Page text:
No, HVAC air filters differ in quality and measurements, and some have specs that others don't. In most cases we suggest installing the filter your HVAC manufacturer says to pair with your system.
All filters are classified with MERV ratings, which range from 1–20. MERV is short for minimum efficiency reporting value.
A larger value demonstrates the filter can catch finer particles. This sounds outstanding, but a filter that traps finer dirt can clog more rapidly, raising pressure on your system. If your system isn’t created to run with this model of filter, it might lower airflow and lead to other troubles.
Unless you reside in a medical center, you probably don’t require a MERV ranking higher than 13. In fact, many residential HVAC units are specifically engineered to run with a filter with a MERV level lower than 13. Frequently you will discover that decent systems have been engineered to work with a MERV rating of 8 or 11.
All filters with a MERV level of 5 should trap many common triggers, like pollen, pet dander and dust. Some filters claim to be able to stop mold spores, but we recommend having a professional get rid of mold rather than trying to mask the trouble with a filter.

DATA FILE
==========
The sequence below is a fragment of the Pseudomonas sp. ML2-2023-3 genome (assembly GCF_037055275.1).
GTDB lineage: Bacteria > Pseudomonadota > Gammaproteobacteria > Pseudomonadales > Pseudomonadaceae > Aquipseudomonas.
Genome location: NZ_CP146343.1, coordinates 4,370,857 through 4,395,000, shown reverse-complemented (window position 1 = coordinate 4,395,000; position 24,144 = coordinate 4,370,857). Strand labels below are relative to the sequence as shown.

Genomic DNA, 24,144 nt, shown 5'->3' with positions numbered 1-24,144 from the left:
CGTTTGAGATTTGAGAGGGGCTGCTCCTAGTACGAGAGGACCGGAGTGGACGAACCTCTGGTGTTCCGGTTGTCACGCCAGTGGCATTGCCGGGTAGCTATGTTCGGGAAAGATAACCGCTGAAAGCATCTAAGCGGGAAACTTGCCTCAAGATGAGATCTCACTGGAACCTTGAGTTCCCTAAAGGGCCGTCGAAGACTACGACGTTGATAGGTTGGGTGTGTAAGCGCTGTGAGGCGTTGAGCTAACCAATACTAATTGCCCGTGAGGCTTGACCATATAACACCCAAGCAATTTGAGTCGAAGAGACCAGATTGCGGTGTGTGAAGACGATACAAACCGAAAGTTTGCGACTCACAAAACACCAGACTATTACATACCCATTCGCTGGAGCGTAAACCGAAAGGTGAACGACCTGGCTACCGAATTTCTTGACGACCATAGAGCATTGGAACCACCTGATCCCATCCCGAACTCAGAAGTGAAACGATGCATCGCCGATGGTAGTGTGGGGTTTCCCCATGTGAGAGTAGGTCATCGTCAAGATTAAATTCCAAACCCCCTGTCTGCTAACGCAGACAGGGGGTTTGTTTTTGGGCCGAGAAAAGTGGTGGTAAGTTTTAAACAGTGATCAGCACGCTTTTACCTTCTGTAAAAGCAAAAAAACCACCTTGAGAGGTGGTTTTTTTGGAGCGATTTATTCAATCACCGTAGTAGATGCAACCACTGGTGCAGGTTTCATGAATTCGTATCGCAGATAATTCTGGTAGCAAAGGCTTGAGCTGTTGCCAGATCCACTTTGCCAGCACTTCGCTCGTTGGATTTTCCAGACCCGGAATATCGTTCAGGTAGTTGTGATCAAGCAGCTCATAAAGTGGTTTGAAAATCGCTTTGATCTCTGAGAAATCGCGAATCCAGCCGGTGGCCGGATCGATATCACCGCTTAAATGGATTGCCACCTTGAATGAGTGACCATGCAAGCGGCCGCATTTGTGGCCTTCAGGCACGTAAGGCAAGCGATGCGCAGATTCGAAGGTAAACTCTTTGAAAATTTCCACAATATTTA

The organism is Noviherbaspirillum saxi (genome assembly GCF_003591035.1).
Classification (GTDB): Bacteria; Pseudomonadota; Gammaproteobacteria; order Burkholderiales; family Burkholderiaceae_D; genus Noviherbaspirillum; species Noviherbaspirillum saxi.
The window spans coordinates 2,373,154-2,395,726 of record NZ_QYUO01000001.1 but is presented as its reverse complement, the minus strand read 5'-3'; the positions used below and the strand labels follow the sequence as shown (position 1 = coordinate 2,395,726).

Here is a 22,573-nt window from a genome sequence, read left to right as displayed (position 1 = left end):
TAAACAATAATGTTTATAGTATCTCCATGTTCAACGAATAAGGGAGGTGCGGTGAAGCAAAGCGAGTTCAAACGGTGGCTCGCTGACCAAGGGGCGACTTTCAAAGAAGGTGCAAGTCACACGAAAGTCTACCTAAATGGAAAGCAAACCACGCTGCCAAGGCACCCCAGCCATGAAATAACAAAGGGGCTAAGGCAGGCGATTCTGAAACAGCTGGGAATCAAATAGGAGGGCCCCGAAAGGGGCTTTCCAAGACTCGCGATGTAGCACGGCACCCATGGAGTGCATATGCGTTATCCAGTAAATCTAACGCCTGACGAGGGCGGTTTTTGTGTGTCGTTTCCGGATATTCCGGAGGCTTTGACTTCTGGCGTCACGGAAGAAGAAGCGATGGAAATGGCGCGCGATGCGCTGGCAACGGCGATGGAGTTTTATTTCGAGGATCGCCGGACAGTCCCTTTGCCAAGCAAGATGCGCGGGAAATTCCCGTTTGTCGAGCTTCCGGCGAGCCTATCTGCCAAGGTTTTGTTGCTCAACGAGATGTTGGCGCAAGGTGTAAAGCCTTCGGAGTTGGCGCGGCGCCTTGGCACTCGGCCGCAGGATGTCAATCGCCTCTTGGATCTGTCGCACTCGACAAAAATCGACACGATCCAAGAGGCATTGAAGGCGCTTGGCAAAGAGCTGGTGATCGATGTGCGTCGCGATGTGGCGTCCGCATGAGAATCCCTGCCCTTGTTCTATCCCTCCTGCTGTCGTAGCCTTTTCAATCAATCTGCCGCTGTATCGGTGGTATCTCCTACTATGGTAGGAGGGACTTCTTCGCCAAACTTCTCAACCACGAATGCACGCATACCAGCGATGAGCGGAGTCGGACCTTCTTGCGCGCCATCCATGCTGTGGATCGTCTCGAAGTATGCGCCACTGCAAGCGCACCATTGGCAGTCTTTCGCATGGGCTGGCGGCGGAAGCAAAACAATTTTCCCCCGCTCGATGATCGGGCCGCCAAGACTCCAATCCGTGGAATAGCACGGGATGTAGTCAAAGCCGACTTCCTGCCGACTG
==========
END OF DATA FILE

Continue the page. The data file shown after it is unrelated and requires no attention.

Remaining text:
Sometimes the packaging shows how frequently your filter should be replaced. From what we know, the accordion-style filters hold up better, and are worth the extra price.
Filters are created from varying materials, with single-use fiberglass filters being standard. Polyester and pleated filters trap more dust but may decrease your unit’s airflow. Then there are HEPA (high efficiency particulate air) filters.
While you could be interested in using a HEPA filter, know that's like installing a MERV 16 filter in your heating and cooling equipment. It’s very unrealistic your unit was created to run with level of resistance. If you’re worried about indoor air quality in Hurricane, think about adding a HEPA-grade air filtration system. This product works in tandem with your heating and cooling system.